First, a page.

By Peter Berlin
March 17, 2013
Manchester City's 2-0 loss at Everton was another bad loss for the defending Premier League champs.
Peter Powell/EPA

1) It ain't over until Man City surrenders: In its great team-building spree, Manchester City spent a lot of money on character. Last season that investment paid dividends. City showed its mental strength as its unrelenting pursuit hauled in United.

On Saturday, after City had lost, 2-0, at Everton, David Platt, the assistant manager, essentially came out and waved the white flag in this year's pursuit of United.

The defeat meant City was 12 points behind with nine games left. That deficit became 15 when United eked out an ugly 1-0 home victory over Reading in the evening.

On the final whistle at Goodison, Roberto Mancini, the City manager, disappeared down the tunnel. Platt faced the cameras and microphones instead. He explained that Mancini was "angry."

"He is angry about many, many things and I think he has decided to have the day off," Platt told the BBC.

Platt made the rote complaint that City should have had a penalty. He was right. Referee Lee Probert's decision to award a free kick outside the penalty area for a handball inside the box was bizarre (unless it was for an invisible offense elsewhere). But Everton should have had a penalty as well and had a good goal disallowed, so City came out ahead.

At the main press conference, Platt added a telling qualifier when explaining Mancini's fury: "We were outworked."

He was right about that too. On Saturday, City was without two talismans, Yaya Touré and Sergio Agüero. Perhaps a more telling absence has been captain Vincent Kompany, a man who arrived at City before the oil money did. City has picked up just eight points in six league games since he was injured in January. Even so, that's no real excuse for the likes of David Silva, Edin Dzeko and Carlos Tévez to stop running and start pointing fingers.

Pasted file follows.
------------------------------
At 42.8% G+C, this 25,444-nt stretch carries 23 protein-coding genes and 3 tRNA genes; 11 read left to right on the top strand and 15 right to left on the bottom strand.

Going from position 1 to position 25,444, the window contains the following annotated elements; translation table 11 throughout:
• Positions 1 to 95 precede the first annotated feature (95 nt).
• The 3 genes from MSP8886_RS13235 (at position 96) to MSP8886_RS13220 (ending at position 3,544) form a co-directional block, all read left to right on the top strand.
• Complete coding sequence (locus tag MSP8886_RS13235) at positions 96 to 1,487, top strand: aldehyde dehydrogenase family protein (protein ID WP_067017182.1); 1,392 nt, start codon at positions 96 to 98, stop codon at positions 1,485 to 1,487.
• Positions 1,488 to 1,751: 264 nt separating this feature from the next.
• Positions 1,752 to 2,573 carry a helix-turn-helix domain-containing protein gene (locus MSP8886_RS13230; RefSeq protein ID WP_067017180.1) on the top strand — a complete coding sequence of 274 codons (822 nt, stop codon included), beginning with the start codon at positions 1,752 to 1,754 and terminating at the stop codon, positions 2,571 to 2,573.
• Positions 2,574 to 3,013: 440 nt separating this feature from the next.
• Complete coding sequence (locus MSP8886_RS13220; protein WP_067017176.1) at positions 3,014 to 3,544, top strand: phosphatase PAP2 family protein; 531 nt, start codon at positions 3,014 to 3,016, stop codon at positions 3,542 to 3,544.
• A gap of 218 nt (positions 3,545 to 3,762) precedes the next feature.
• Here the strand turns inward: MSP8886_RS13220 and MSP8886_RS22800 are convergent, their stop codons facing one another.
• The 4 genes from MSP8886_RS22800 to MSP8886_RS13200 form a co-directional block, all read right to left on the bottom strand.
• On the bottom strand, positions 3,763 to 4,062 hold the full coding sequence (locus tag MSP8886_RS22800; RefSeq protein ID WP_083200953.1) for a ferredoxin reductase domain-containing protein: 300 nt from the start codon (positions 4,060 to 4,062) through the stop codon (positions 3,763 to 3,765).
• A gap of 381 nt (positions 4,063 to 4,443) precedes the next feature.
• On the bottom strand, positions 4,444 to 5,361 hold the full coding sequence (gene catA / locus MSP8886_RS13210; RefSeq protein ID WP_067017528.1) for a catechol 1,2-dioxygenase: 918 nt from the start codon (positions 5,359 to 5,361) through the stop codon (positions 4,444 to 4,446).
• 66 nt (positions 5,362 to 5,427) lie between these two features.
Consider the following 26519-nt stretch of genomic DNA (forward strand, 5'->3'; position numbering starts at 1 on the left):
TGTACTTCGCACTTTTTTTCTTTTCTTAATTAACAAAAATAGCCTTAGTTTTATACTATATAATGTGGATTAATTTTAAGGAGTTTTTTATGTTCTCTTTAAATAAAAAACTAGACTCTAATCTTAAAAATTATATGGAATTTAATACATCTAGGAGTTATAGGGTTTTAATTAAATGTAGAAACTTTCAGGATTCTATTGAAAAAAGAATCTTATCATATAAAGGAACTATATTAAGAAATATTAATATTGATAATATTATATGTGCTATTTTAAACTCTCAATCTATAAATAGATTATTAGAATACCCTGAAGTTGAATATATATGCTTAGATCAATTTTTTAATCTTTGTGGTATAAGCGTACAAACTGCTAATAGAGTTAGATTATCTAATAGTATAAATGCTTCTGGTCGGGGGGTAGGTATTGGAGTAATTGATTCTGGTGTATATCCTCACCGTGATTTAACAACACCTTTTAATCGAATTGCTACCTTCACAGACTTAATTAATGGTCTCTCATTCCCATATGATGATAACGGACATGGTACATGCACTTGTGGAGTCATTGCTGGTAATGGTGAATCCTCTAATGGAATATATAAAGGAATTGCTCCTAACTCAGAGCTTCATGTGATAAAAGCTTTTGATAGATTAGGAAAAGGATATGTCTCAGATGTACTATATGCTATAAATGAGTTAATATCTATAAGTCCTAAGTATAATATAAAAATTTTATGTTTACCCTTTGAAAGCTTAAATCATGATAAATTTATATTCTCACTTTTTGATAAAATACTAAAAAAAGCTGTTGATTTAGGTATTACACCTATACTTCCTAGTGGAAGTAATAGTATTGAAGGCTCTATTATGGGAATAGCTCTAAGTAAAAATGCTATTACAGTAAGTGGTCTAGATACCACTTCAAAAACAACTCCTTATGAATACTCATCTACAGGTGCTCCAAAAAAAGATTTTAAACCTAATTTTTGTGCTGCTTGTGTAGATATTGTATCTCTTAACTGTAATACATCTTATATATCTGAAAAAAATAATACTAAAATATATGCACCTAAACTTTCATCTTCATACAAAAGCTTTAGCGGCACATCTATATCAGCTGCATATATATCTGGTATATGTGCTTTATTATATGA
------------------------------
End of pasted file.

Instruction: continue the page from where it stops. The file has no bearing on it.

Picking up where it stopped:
"Perhaps we didn't throw enough at them," Platt said. "We didn't get enough good chances or quality play. When we didn't create chances we didn't put them away.''

Moods can change quickly at soccer clubs. A week earlier, Everton was run off the field by Wigan.

But time was already running out for City before Saturday. Now it is essentially five games back with under two months to play. It is difficult to see how it can generate any pressure with displays like that.

Platt, who didn't seem to be in a very good mood himself, answered every question about United's lead not be declaring City could make up the gap but by demanding some pride from the players.

"It's not mathematically impossible," Platt asserted before undermining the sentiment by saying: "Even if it is it will not change our focus or intensity."

"Manchester United have a significant advantage. Our obligation is to be professional and win football matches."

Highly paid soccer stars are delicate creatures with sensitive egos. Yet it remains a little shocking when a coach of the Premier League champion, says that his only objective for the rest of the season is that his players show some professionalism. City has lowered its sights.